There is a serious question being put to the industry on whether public areas will ever be the same again. In an exclusive interview with Hotel Designs, Mark Bithrey, the Founder and Creative Director of B3 Designers sits down virtually with editor Hamish Kilburn to discuss F&B design in a post-pandemic world…
In just a few days time, Hotel Designs will go live to the world with its debut virtual conference. The topics we will explore during Hotel Designs LIVE will include technology, sleep, wellness and whether public areas will ever be the same again. In order to understand the role of F&B areas, while also getting an access-all-areas deeper look into the inner workings of the studio, I caught up with Mark Bithrey, the Founder and Creative Director of B3 Designers. The award-winning studio has transformed many F&B hospitality projects, such as The Prince Akatoki, Marriott Hotel Budapest and Ritz-Carlton Geneva among many others.
Hamish Kilburn: Thanks for joining me, Mark. How are you feeling right now as a hospitality interior designer?
Mark Bithrey: The world has been through really tough times, but this one has definitely knocked the hospitality industry for a six. I have always believed in 2 things: that hospitality will forever have a strong place in the world in some form or other, and two, that design plays a pivotal role in shaping a changing world. So I’m feeling a mix of anxious and eager.
HK: When restaurants do eventually open up, we are still looking at reduced covers and therefore revenue. What are your thoughts there?
MB: We have been helping clients redesign their restaurants for social distancing, with beautiful screens and additional features like plants and cushions. But you are right, it can mean reduced revenue. Some of our clients have been really creative and opened up whole new streams of revenue.
HK: There is obviously a lot of focus on takeaways at the moment. How can F&B businesses be more creative when adapting to the times?
MB: Quick service has immense potential. Think about kiosks where you are able to churn out dishes quickly. Our clients at Mei Mei are doing just that, with Michelin star winning Chef Elizabeth Haigh at its helm. Also consider Itsu/Pret style shops, with impactful branding and graphics on the floor. You can look into takeaway/delivery-only kitchens with creative food packaging. Extra brownie points for eco-friendly packing! We are working with a Vietnamese restaurant in London at the moment to use clever packaging to build out loyalty, repeat orders, and engagement.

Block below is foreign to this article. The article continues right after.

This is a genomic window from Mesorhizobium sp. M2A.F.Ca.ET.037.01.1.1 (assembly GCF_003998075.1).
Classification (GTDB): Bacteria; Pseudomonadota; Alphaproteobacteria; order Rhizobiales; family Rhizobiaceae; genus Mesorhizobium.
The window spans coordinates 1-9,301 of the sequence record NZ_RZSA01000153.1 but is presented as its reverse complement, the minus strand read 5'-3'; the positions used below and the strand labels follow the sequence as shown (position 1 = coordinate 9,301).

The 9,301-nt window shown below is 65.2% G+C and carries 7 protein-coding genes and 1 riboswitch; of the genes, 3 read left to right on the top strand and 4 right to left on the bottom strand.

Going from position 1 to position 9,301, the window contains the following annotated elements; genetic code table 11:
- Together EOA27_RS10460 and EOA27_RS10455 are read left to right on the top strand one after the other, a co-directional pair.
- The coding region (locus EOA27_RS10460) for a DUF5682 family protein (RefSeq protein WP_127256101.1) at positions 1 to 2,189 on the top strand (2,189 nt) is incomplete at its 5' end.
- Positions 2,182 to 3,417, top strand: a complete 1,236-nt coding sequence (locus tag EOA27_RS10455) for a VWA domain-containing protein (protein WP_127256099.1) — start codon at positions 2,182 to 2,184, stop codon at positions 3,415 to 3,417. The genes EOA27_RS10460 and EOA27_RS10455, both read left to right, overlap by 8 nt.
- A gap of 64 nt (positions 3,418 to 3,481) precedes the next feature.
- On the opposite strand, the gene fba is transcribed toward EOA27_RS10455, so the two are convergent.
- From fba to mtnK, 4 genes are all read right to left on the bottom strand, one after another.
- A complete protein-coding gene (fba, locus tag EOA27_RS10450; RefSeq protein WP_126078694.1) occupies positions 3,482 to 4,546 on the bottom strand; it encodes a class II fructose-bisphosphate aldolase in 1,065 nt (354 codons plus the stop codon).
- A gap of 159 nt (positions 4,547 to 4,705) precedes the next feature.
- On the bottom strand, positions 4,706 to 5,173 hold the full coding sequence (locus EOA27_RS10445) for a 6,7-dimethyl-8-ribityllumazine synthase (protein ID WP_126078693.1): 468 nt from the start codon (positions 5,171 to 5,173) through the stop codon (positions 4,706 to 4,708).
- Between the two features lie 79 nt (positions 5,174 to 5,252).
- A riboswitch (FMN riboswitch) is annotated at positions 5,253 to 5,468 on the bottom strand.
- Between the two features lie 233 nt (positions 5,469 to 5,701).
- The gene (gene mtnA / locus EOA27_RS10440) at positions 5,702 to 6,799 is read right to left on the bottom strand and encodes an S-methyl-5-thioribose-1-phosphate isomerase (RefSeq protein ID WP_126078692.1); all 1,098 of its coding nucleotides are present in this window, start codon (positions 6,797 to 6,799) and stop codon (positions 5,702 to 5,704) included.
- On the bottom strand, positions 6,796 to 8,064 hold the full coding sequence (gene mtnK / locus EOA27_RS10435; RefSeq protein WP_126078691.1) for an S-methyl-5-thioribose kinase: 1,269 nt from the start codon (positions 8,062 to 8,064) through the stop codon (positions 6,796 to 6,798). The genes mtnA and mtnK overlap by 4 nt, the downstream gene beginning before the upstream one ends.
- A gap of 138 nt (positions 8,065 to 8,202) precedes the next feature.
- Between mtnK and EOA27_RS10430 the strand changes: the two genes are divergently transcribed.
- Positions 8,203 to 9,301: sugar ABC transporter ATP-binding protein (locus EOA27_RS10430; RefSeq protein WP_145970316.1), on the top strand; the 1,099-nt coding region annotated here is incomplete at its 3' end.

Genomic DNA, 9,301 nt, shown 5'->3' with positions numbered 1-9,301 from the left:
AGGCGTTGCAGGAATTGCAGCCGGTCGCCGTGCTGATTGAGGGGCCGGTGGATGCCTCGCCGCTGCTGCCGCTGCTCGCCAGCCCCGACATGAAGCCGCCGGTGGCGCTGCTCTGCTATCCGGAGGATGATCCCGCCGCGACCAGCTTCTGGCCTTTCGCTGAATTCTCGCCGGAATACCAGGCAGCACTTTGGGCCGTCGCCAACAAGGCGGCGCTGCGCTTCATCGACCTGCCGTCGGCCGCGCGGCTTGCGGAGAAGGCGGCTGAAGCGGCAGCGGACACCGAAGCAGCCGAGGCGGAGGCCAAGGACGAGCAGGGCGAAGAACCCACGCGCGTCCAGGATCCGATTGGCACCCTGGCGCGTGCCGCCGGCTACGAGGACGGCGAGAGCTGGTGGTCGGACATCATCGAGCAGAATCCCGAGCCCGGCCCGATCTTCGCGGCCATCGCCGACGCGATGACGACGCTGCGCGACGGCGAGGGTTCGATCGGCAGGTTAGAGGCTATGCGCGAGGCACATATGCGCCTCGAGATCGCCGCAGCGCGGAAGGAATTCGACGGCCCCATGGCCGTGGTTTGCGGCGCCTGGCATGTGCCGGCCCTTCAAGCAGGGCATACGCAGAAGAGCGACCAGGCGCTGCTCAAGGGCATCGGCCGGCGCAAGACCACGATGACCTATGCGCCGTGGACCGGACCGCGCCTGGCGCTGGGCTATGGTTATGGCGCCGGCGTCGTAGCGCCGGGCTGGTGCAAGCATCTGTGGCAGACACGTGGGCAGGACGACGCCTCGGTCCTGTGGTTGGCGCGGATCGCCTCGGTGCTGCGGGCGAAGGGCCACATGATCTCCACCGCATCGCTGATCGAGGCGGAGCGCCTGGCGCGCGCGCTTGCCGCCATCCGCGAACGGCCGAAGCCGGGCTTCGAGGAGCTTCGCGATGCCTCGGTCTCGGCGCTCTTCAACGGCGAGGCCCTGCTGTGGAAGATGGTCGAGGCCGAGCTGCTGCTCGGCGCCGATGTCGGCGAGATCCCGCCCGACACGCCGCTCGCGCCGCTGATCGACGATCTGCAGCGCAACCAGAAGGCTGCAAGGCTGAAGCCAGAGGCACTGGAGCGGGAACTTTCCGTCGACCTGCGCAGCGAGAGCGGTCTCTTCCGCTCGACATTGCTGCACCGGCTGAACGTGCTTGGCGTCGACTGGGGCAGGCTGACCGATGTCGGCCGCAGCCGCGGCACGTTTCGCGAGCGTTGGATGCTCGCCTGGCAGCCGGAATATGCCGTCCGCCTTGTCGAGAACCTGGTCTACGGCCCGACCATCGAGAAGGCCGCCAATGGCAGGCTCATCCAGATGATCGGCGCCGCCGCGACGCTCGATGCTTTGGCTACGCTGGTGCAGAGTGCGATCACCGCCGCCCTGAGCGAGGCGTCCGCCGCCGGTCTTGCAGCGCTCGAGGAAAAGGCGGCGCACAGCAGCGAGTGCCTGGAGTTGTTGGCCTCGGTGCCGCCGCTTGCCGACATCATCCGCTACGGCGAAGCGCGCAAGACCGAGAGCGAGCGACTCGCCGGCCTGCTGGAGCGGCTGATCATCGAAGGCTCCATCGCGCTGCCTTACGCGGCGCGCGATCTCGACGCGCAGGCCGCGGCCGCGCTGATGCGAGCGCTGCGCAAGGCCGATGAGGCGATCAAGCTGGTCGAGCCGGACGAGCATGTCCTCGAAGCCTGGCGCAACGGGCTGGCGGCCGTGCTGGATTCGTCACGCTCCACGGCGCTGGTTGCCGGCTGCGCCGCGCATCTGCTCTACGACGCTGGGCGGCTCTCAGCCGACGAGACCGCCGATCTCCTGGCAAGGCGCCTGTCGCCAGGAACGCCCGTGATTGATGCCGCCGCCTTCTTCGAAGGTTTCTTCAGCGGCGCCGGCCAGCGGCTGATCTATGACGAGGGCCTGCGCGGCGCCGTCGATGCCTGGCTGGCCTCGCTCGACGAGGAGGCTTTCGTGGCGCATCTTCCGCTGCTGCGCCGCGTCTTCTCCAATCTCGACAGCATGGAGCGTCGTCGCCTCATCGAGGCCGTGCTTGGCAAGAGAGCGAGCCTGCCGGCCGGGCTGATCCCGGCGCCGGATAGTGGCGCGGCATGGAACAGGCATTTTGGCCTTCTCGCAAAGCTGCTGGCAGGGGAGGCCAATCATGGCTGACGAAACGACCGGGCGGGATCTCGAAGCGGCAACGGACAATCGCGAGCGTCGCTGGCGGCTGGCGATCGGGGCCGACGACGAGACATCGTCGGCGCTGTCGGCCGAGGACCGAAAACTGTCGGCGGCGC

HK: Speaking of food delivery, it does mean that restaurants are reliant on the large delivery services that eat into their revenue considerably. How can they move away from using the shared delivery systems?
MB: Yes, indeed! Have you heard of Mumbai’s dabbawalas? It’s an incredible concept. Think localised kitchens, subscription meals, and your own fleet of delivery folk racing food on bicycles. Typically, a kitchen will cook a few hundred meals a day. The subscription lunch will include food that can be batch cooked – so a lentil dish, a curry, rice, and perhaps some bread. This is then packed into stainless steel “tiffin” boxes, and delivered quickly, while the food is still hot. Because the kitchens are localised, nobody is travelling more than a couple of kilometers and they are often the service teams themselves. The previous day’s box is picked up and brought back – no packaging waste!
Food trucks are another way to circumvent delivery commissions. With all the right permissions, you could set up in a park/outdoor space and serve up anything you want to, really. Think also about drive-throughs or walk-past counters for food pick up. You can even offer an interesting experience (graphics/games) while they wait in line.
HK: What about fine dining, how can businesses integrate social distancing into this concept?
MB: Without a doubt, fine dining is going to change for a while. Restaurants that get very crowded are going to have to give customers more room – which can be quite cool if you think about it.
Smaller restaurants however, are quite fortunate and can use their spaces to offer truly caring experiences. We have worked with Michelin star winning Chef Tom Aikens in the past, whose restaurant Muse spans 950 sq ft. “Muse is very unique in that it is for guests not only looking for great food in a very special restaurant, but welcomes them as if they were in their own home. Guests will always get special care and now more than ever, of being looked after and pampered,” said Aikens.
If you have outdoor space, however small, milk it. Erect pods or beautiful temporary structures. Adapt for weather changes with fans and space heaters. You could also think about bringing your restaurant completely outside – are you on a street that could be pedestrianised, or do you have parking space that could be converted?
For indoor spaces, think gorgeous on-brand free standing folding screens. In hotels, use your banquet rooms as restaurants so you can offer more space between tables.
If you want to be really creative, as the rules relax more, consider catering services for small gatherings, or even a fine dining experience that you can take to people’s homes. We may follow off where you mention that Muse is small, and say that it is massive in experience.
HK: Is there a way for F&B professionals to go where customers already are?
MB: Supermarkets and the internet! This is a great time to consider creating your own line of sauces/pastas/food kits. Paired with solid branding and graphics, it could open up a whole new stream of revenue. Could you create barbecue kits for example, with recipes and ingredients?
We are spending a ridiculous amount of time on the internet now. Host cooking lessons and sell kits after. And remember to up your digital presence – it is the only way people will learn of your restaurant/hotel’s F&B offerings.
Main image credit: B3 Designers